Take pulverized lobelia (seed or herb), powdered bloodroot, and powdered rattleroot (black cohosh), of each three ounces; alcohol and good vinegar, of each one pint. Digest for ten days or two weeks, then strain or filter and add four ounces each of wine of ipecac and tincture balsam of tolu and one ounce strong essence of anise. A portion of honey may be added if preferred. Dose: One to two teaspoonfuls repeated as often as circumstances require. Highly useful as an expectorant in coughs, colds, and all affections of the lungs.
Source: The Ladies’ Book of Useful InformationFiled under Remedy | Tags: alcohol, anise, black cohosh, bloodroot, cold, colds, cough, expectorant, honey, ipecac, ladies-book, lobelia, lungs, rattleroot, tincture, tolu, vinegar | Comment (0)
Take half an ounce each of green tea and lobelia herb, and tincture a few days in four ounces of alcohol and water, equal parts. An invaluable eyewater for weak eyes and all kinds of sore and inflamed eyes. Use it two or three times a day.
Source: The Ladies’ Book Of Useful InformationFiled under Remedy | Tags: alcohol, eye, eyes, eyewater, green tea, ladies-book, lobelia, tincture | Comment (0)
Take horehound herb, elecampane root, spikenard root, ginseng root, black cohosh, and skunk cabbage root, of each a good-sized handful. Bruise and cover with spirits or whisky, and let stand ten days; then put all in a suitable vessel, add about four quarts of water and simmer slowly over a fire (but don’t boil) for twelve hours, or till reduced to about three pints, then strain and add one pint of strained honey, half a pint each of number six, tincture lobelia, and tincture bloodroot (the vinegar or acetic tincture of bloodroot is the best) and four ounces of strong essence of anise, and you will have one of the best cough syrups known. Dose: A tablespoonful three to six times a day, according to circumstances. Good in all kinds of coughs and incipient consumption.
Source: The Ladies’ Book of Useful InformationFiled under Remedy | Tags: alcohol, anise, black cohosh, bloodroot, cohosh, consumption, cough, coughs, elecampane, ginseng, hoarhound, honey, horehound, ladies-book, lobelia, root, skunk cabbage, spikenard, syrup, whiskey, whisky | Comment (0)
Lard, twenty-six ounces; white wax, two ounces; nitre and alum in fine powder, of each one-half ounce; alkanet to color.
Source: The Ladies’ Book Of Useful InformationFiled under Remedy | Tags: alkanet, alum, ladies-book, lard, lip, lips, mouth, nitre, salve, wax | Comment (0)
Take two drams of borax, one dram of Roman alum, one dram of camphor, half an ounce of sugar candy, one pound of ox-gall. Mix and stir well together, and repeat the stirring three or four times a day until it becomes transparent; then strain it through filtering or blotting paper, and it will be fit for use. Wash the face with the mixture before you go into the sun.
Source: The Ladies’ Book Of Useful InformationFiled under Remedy | Tags: alum, borax, camphor, candy, face, ladies-book, ox-gall, sugar, sun, sunburn | Comment (0)
For nearsightedness, close the eyes and pass the fingers, very gently, several times across them outward, from the canthus, or corner next the nose, towards the temple. This tends slightly to flatten the corner and lens of the eye, and thus to lengthen or extend the angle of vision. The operation should be repeated several times a day, or at least always after making one’s toilet, until shortsightedness is nearly or completely removed. For long sight, loss of sight by age, weak sight, and generally for all those defects which require the use of magnifying glasses, gently pass the finger, or napkin, from the outer angle or corner of the eyes inward, above and below the eyeball, towards the nose. This tends slightly to “round up” the eyes, and thus to preserve or to restore the sight. It should be done every time the eyes are washed, or oftener.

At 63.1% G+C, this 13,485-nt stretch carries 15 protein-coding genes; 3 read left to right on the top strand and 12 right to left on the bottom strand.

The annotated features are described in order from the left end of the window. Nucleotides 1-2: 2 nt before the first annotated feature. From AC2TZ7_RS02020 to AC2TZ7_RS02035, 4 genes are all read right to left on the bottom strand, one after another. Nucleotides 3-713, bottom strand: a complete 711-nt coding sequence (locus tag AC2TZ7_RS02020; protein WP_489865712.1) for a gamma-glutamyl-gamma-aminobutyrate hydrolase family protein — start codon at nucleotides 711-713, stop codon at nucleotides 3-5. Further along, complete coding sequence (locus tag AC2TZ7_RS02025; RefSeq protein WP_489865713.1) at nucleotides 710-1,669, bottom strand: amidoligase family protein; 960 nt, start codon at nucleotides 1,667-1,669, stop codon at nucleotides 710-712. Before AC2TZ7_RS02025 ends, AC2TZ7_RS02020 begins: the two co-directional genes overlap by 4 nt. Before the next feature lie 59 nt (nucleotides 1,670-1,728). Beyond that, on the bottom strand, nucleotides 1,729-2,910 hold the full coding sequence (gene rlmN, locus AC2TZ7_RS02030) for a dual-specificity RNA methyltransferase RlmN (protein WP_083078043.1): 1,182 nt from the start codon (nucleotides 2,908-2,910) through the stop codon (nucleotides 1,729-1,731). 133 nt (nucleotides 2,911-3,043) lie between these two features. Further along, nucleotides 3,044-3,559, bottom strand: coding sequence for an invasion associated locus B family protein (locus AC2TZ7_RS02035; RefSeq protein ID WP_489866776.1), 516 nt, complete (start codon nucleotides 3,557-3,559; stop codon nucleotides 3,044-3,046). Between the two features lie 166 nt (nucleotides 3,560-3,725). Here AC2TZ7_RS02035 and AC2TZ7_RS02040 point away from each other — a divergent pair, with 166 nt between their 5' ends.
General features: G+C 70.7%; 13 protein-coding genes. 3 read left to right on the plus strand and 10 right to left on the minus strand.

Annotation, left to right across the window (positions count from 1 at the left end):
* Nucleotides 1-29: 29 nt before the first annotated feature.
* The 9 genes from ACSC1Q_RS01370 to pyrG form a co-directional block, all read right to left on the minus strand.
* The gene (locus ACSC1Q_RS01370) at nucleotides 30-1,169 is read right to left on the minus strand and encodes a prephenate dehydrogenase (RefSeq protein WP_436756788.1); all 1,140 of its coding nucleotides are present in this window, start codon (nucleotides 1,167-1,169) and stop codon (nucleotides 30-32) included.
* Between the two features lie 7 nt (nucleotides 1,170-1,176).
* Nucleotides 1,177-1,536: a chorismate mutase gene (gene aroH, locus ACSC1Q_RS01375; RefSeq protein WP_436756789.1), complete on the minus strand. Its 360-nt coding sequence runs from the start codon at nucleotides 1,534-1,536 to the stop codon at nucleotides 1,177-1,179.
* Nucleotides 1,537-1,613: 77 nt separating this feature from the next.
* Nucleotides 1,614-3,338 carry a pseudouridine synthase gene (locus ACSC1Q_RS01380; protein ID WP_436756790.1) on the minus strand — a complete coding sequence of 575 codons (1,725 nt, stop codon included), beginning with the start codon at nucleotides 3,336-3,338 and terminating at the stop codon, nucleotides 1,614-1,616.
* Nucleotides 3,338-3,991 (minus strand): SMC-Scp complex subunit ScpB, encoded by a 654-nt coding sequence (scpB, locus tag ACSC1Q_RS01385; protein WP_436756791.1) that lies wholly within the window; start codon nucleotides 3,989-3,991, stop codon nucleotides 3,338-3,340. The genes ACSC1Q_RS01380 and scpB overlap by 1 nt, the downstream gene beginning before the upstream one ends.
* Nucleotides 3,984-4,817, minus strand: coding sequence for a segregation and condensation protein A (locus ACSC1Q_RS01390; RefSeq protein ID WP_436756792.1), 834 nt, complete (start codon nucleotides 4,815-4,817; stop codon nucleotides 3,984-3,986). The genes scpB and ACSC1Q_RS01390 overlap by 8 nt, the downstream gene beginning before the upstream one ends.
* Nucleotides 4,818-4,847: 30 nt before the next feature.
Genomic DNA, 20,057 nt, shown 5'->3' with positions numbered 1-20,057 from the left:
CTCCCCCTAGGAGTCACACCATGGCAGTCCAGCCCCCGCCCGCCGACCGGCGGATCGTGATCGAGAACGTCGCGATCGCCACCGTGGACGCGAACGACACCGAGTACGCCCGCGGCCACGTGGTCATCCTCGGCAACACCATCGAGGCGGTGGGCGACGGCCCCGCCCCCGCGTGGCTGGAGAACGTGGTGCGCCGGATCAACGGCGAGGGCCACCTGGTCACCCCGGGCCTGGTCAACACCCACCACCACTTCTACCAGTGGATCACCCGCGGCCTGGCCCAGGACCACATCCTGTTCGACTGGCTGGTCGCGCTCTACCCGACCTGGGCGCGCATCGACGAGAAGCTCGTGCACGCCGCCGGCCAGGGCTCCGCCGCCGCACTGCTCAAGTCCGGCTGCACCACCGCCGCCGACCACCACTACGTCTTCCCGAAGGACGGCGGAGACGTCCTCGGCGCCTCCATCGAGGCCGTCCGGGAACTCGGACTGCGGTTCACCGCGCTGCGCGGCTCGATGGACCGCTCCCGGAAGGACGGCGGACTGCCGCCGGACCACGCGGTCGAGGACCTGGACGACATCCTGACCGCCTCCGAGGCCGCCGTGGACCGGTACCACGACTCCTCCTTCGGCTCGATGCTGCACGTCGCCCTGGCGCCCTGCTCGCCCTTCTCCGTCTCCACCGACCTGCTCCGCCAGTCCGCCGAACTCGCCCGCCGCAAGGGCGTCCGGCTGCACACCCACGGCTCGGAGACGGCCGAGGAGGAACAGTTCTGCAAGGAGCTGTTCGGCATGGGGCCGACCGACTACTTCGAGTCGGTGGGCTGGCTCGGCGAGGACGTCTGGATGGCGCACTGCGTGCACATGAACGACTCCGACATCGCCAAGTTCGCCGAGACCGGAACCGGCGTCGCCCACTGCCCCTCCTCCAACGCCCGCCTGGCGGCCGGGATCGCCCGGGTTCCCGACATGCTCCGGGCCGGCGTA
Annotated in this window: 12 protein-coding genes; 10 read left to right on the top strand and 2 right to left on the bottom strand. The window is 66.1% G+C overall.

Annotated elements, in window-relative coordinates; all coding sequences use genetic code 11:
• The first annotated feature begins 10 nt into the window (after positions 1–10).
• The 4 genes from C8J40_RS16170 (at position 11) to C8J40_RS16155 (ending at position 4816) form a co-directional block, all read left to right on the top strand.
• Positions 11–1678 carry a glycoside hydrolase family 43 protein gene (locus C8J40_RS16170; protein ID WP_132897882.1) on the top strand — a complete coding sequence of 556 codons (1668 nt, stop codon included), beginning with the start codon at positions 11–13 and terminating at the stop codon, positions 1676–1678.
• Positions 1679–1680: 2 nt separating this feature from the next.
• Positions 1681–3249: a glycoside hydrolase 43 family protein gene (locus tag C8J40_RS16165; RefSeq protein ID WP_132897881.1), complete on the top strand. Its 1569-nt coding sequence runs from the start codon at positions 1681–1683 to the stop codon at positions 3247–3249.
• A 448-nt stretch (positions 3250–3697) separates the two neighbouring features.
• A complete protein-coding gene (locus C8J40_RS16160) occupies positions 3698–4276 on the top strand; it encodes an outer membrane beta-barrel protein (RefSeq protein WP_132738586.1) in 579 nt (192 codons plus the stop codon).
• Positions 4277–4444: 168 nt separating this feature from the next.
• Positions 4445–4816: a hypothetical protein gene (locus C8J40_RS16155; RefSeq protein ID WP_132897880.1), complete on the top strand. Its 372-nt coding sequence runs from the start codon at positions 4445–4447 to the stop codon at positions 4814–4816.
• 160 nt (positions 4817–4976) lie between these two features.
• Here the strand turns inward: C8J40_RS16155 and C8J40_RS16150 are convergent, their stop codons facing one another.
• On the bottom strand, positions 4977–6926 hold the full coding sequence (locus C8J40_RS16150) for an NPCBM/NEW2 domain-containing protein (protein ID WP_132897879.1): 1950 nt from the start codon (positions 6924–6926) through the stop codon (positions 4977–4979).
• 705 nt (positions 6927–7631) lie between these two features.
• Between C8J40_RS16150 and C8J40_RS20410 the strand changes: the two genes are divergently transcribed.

Source: The Ladies’ Book Of Useful InformationFiled under Remedy | Tags: eye, eyeball, eyes, ladies-book, long sight, myopia, nearsightedness, short sight, vision | Comment (0)
Take powdered elecampane root, powdered liquorice root, powdered anise seed, and sulphur, of each one dram. Make into ordinary sized pills with a sufficient quantity of tar, and take three or four pills at night on going to bed. This is an admirable remedy for asthma and shortness of breath.
Source: The Ladies’ Book Of Useful InformationFiled under Remedy | Tags: anise, aniseed, asthma, breath, breathing, elecampane, ladies-book, licorice, liquorice, lungs, shortness of breath, sulphur, tar | Comment (0)
This is a cosmetic. Pound an ounce of almonds in a mortar very finely; then put in shavings of honey soap in a small quantity. Add enough rose-water to enable you to work the composition with the pestle into a fine cream; and in order that it may keep, add to the whole an ounce of spirits of wine, by slow degrees. Scent with otto of roses. Strain through muslin. Apply to the face with a sponge or a piece of lint.
Source: The Ladies’ Book Of Useful InformationFiled under Remedy | Tags: almonds, cosmetic, face, honey, ladies-book, milk, rose, rose water, roses, skin, soap, spirits of wine, wine | Comment (0)
Take hickory ashes, one pint; soot, three or four ounces; boiling water, two quarts. Pour on in a suitable vessel or crock, stir, and let stand, over night, then pour off clear and bottle. Dose: Half a teacupful three times a day, and if too strong weaken with water until palatable. A sure remedy for dyspepsia.
Source: The Ladies’ Book Of Useful InformationFiled under Remedy | Tags: dyspepsia, hickory, indigestion, ladies-book | Comment (0)
Butter of cacao, one-half ounce; oil of almonds, one-quarter ounce; melt together with a gentle heat, and add six drops of essence of lemon.
Source: The Ladies’ Book of Useful InformationFiled under Remedy | Tags: almonds, cacao, cacao butter, cocoa, cocoa butter, ladies-book, lemon, lips, mouth, salve | Comment (0)